GULU, UGANDA — It took 12 years for Ojwang Santino to feel safe enough to begin rebuilding his home. Each morning before the sun gets too hot, he makes the trek to his ancestral land to smooth new mud walls and work on the thatched roof. But now he doesn't know whether he'll have the courage to move in.
He's afraid the Lord's Resistance Army will come back.
Santino, a father and grandfather, is one of the 1.8 million Ugandans displaced by a 22-year battle between the government and the dreaded rebel group, which is known for going on murderous rampages and methodically preying on children to use as soldiers and sex slaves.
A peace initiative launched in 2006 with LRA commander Joseph Kony brought a de facto cease-fire in Uganda, and there hasn't been an LRA attack here in two years.
Emboldened by the security, thousands of families have been going home. Displacement camps that once held 90% of northern Uganda's population today house only a quarter, according to figures from the Office of the U.N. High Commissioner for Refugees. Santino is poised to join those returning.
Although his home should be finished next month, lately he's been distracted. A military offensive by the Ugandan government against LRA hide-outs in the neighboring Democratic Republic of Congo has reactivated the militia. Splinter gangs of LRA soldiers are blamed for the deaths of more than 500 people in Congo and southern Sudan and the kidnapping of several hundred children over the last month, the worst LRA attacks in four years.
Santino fears that unless the military kills or captures Kony quickly, the LRA leader will send his troops back home, shattering the only peace northern Ugandans have known in two decades.
"I'm still working on the house, but I wonder if I'll never be able to sleep in it," Santino said. "We have so much to lose. Things were getting better. Now I fear LRA is going to come back and kill as many people as they can."
Opposition leaders, who have questioned the motives and implementation of the military offensive, warned that skittish civilians would race back to camps at the first sign of trouble, erasing recent progress.
"It's only going to take about 50 LRA soldiers to get back in," said Morris Ogenga Latigo, opposition leader in Uganda's parliament in the capital, Kampala. "A few attacks, and it will paralyze the whole region."
Already there are anecdotal reports that displaced people who recently finished rebuilding their homes were returning to displacement camps to spend the night.
Benard Nyeko, 32, who is Santino's eldest son, is building his own home for his wife and four children not far from his father's. It's his third attempt since 2004. Each time before, a resurgence in violence drove him back to the camp, and he's resigned to the same fate once again.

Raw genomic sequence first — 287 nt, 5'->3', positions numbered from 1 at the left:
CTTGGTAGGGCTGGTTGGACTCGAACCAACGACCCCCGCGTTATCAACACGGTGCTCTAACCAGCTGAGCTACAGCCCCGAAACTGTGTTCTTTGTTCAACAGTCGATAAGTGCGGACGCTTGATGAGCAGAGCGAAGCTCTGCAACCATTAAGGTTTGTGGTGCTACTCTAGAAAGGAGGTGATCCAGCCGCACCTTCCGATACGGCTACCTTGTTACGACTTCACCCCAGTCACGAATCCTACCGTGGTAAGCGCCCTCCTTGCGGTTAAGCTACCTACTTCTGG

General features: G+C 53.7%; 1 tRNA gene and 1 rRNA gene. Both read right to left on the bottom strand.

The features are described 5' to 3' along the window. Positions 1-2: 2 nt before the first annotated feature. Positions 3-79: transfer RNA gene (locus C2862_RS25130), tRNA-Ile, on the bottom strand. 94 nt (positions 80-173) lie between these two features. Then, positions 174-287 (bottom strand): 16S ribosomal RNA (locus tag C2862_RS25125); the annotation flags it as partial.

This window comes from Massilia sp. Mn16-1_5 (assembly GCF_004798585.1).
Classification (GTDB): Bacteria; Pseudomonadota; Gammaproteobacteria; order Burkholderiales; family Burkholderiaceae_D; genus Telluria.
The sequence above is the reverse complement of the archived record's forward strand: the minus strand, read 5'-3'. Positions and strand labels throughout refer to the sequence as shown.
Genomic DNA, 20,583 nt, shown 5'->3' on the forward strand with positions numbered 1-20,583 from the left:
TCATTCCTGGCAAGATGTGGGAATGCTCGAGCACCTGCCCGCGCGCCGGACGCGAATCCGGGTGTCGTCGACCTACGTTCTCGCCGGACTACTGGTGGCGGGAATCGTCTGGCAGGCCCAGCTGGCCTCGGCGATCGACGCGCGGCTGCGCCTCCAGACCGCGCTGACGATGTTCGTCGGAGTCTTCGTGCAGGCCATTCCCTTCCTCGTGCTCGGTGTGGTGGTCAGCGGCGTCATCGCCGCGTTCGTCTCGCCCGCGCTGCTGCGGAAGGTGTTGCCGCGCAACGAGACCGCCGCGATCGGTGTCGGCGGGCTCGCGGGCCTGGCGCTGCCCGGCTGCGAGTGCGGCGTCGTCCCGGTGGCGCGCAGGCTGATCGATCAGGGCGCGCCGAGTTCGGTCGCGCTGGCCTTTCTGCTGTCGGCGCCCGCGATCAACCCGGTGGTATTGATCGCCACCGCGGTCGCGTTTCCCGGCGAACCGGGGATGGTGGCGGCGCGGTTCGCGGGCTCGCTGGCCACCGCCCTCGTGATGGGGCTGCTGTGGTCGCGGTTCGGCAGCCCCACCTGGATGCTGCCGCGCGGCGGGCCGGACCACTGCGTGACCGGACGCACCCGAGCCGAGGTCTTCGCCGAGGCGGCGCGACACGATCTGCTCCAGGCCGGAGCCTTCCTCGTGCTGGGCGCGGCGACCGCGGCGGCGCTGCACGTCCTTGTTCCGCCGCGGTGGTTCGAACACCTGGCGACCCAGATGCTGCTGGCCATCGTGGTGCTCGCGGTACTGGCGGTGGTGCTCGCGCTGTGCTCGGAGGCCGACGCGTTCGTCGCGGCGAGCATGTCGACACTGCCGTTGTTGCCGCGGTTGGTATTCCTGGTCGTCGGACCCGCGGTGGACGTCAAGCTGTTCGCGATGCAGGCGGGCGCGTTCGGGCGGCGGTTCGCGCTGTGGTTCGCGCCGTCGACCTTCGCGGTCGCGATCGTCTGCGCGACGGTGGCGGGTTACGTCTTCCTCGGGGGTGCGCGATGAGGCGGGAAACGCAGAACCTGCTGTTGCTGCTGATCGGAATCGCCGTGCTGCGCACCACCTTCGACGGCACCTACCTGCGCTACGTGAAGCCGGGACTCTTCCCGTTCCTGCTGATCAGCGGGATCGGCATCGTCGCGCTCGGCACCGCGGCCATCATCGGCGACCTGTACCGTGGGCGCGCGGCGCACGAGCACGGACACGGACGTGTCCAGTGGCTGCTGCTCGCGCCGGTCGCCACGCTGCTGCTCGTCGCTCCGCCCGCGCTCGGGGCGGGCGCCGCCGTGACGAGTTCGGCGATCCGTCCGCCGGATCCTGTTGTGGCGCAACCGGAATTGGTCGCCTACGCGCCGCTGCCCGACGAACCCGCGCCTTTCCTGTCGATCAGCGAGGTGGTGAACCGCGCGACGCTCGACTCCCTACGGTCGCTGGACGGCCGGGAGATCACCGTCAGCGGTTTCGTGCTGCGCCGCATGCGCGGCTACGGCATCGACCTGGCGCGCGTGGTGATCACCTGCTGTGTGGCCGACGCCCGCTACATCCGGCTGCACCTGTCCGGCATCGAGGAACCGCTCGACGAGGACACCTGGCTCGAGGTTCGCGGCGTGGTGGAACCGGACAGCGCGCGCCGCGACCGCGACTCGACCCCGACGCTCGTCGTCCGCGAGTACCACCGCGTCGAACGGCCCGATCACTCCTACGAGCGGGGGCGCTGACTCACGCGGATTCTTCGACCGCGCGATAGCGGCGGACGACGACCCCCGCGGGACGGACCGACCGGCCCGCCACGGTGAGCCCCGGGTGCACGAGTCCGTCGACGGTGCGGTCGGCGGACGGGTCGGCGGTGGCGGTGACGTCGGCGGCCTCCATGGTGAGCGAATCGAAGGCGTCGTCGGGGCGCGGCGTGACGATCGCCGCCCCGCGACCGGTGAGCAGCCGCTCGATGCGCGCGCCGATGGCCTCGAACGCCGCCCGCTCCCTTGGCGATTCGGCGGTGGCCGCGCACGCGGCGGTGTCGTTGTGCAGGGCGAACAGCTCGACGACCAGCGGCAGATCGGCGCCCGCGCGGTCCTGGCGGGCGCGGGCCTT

"Why do I bother?" he said. "It's construction in vain."
As Santino works on his house, his youngest boys scale nearby trees to cut down jackfruit and collect lemons. The family compound is just a 10-minute walk from Gulu's once-teeming displacement camp, but a world apart. The camp is barren and dirty, whereas half a mile away the wind breezes through palm groves and sorghum fields.
It seems a much better place to raise children. But asked whether he was excited about moving home, Okello Brian Phillip, 8, says he'd rather stay in the camp. Being part of a generation that has known only the crowded, protected camps, for him the concept of "home" is foreign and a little scary.
"I don't think I'm going to feel very safe here," the boy said.
Back at the camp, however, most of his friends have left. Last year, Santino watched a family move out each day, on average. As soon as residents left, government workers tore down their huts, pockmarking the camp with rubble circles.
Most aid groups have left. The United Nations' World Food Program has halved its distributions in northern Uganda since 2006, a spokeswoman said.
And government soldiers who protected and patrolled the camps are deploying elsewhere. Camp and village children, once dubbed "night commuters," no longer walk each evening into the cities to sleep under armed guard to avoid being abducted.
"The change has been dramatic," said Richard Todwong, an advisor to Ugandan President Yoweri Museveni.
Museveni has long been accused of marginalizing the north, which generally opposes his government. Opposition leaders say that the president, a former guerrilla, could crush Kony's rag-tag army if he wanted, but that the LRA threat helps Museveni garner Western support and justifies his military buildup.
Government officials deny any political game-playing, saying that they have tried for two years to sign a peace deal with Kony but that he has repeatedly refused. Kony wants an International Criminal Court arrest warrant suspended first.
Todwong said Ugandan forces have massed along the border with Congo to block LRA soldiers from returning. "It won't be so easy for them to get back in," he said.
Civilians such as Santino say they have heard that before. After a 2002 offensive, when the LRA was hiding in southern Sudan, rebels returned to northern Uganda and resumed their attacks, leading to some of the deadliest years of the conflict.
"There will always be some lapse somewhere and people will cross back in," Santino said.
LRA negotiator David Matsanga predicted that that's exactly what Kony will try to do: "Kony is Ugandan, so he will go back, even if he only has a few soldiers left."